Tastes Like Spring — A recipe for Scallion Pancakes

“What are they?” asked my son en passant.  “Scallion pancakes; they’re a kind of fry bread.” “Can’t go wrong with fry bread!” he replied, and snatched one to eat before mowing.

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Yes, Spring is here (again), and we’ve gone through our usual winter-spring-winter-summer-winter-spring nonsense. The daffodils are blooming, the grass needs mowing, and the scallions are up. Scallions are the same thing as green onions, meaning ordinary yellow or white onions harvested when young. I have some volunteer onions in the former vegetable patch (soon to be lawn again), and because they grew from rogue seeds last year, and as onions are biennials, this year they will in turn go to seed if not harvested before that point. I woke up the other morning thinking, “Boy, some Scallion Pancakes sound really good!” A dim sum from Shanghai, these fry breads are some of the simplest of the tea-house treats to make. If you don’t have any scallions on hand (or found them withered away in the back of the crisper drawer), you can use Chinese chives (AKA garlic chives or Chinese leeks).

PREPARING THE DOUGH AND SCALLIONS

In a large mixing bowl, blend together:

  • 1 1/2 cups (150 g) all-purpose flour
  • 1/2 cup (125 mL) hot water —  plus a tablespoon more, if needed

Once the dough is rough and clumpy, liberally sprinkle flour on a clean counter, and knead the dough for a few minutes until it’s smooth and workable. Wrap the dough in a damp cloth or plastic bag and set it aside to rest for 30 minutes (set a timer). TIP: Set the mixing bowl in the sink, and fill with hot sudsy water to soak off the sticky bits. Then I go out to harvest my scallions. When pulling up scallions, knock off the extra soil from the roots, and also strip off the outermost leaf. When onions grow, each onion layer is formed from a leaf; stripping off the outermost leaf removes the thin, dried, dirty layer. In the kitchen, rinse off the scallions (including any soil hiding in-between the leaves), and trim off the roots and brown leaf tips. This recipe only calls for the green parts, so you can set aside the white stalks for a stir-fry or omelette. In a 2-cup (1/2 L) measure, blend together:

  • 1 1/2 cups (325 mL) scallions, chopped small
  • 1 teaspoon (5 g) sugar
  • 1 teaspoon (5 g) salt

TIP: I wear safety / laboratory goggles when chopping onions, as they keep the fumes from my eyes. Yes, it looks doofy, but it’s the best method I have yet to find to prevent the watering-eyes problem.

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A pair of safety goggles set atop a pile of scallions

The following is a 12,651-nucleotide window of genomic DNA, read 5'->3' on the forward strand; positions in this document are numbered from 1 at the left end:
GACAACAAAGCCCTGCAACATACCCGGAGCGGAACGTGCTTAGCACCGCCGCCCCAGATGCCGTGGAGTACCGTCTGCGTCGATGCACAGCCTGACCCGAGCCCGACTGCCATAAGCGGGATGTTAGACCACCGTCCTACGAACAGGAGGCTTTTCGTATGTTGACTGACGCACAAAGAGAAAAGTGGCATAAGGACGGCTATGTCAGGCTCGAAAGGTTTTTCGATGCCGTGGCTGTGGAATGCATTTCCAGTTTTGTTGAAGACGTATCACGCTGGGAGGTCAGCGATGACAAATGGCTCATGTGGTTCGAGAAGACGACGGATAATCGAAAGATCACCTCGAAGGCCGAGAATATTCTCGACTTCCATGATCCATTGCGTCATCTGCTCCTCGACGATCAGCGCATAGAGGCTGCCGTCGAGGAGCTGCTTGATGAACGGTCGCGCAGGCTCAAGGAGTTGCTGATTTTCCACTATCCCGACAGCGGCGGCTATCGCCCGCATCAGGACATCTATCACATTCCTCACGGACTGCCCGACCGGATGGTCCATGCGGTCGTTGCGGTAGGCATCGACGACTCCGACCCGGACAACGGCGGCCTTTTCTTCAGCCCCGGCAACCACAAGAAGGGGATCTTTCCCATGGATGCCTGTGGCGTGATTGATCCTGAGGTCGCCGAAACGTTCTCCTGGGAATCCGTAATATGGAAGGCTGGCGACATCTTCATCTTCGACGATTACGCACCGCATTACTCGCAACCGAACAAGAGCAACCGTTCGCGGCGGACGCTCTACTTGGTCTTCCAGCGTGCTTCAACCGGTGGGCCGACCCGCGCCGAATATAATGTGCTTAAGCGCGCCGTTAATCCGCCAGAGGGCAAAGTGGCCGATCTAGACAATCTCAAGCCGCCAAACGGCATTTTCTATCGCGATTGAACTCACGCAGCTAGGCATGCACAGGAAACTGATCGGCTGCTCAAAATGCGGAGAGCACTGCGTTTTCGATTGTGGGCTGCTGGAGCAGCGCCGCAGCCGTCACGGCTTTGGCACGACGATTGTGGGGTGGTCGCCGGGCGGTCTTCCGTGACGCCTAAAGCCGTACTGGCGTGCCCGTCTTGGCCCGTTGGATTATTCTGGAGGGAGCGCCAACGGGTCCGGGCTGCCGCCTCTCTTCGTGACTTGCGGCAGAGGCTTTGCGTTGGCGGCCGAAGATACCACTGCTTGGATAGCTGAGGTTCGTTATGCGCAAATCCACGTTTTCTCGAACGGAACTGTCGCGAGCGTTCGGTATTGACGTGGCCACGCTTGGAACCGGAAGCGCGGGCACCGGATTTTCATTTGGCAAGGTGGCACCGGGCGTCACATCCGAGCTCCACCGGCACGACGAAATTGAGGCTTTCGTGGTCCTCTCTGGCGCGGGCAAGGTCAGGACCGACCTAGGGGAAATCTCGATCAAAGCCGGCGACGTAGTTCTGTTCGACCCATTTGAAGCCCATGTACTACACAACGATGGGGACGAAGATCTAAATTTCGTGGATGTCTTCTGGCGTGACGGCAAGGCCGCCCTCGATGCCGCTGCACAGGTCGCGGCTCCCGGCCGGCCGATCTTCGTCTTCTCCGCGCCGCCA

The scallions need to macerate in the sugar and salt to get soft and tasty, so meanwhile we’re going to do some cleaning up. Remove any clumps of dough from the counter; I use the edge of my square-bladed metal spatula / turner, as I’m too cheap to spend money on an official dough scraper when something else works just fine. TIP: To remove gummy dough bits from the mixing bowl, pour out the suds and use a rubber spatula to scrape off the lumps. Wash the mixing bowl and rubber spatula, plus wash and dry your knife and cutting board, as you’ll need the latter again.

ASSEMBLING THE PANCAKES

Flour the counter, and cut the dough into two even lumps. Take one lump, and roll / squeeze it into a log 12 1/2″ (35 cm) long. Cut the log into five, 2 1/2″ (6.5 cm) long sections. Move four sections aside, and roll out the remaining piece very thin, into a rectangle 10″ x 4″ (25 x 10 cm).

(Yes, these conversions aren’t exact, and that’s okay as we’re going to be further mashing up the dough anyway.)

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Cut log of dough into five evenly-sized sections.

TIP: It’s hard to use a rolling pin to stretch the dough by just rolling it. So after the initial bout of rolling the dough flat, I use the rolling pin to anchor one end and gently pull, then without lifting the rolling pin, lay down the stretched dough and roll the pin over the dough to secure the stretching and flatten it more. Then I roll the other direction to broaden the piece.

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Hold down one end of the dough with a rolling pin and gently pull on the other end to stretch it out.

Now it’s time to fill that piece of dough! Take a tablespoon of scallions and distribute them along the center of the strip, but stop half an inch (1 cm) before each end. (Resist the urge to “supersize” your load; you’ll find out why.)

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A very thin rectangle of dough with a line of chopped scallions going down the middle.

Fold over each of the short ends, and then fold over the top to cover the scallions, and the bottom to cover the top. I’ve never seen any recipe source mention folding in the short ends, but I have found from making burritos and such that tucking in the short end first helps prevent the filling from falling out. Take one end and fold the whole thing over lengthwise (doubled).

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Filled dough showing one short end folded in first, and the bottom and top lengths folded over each other.

Lift from the counter and gently smuush it along its length to make it thinner and longer. Take the end with the original ends, and fold it over a bit.

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An inch of the open end of the doubled, filled dough has been folded over to begin the coiling process.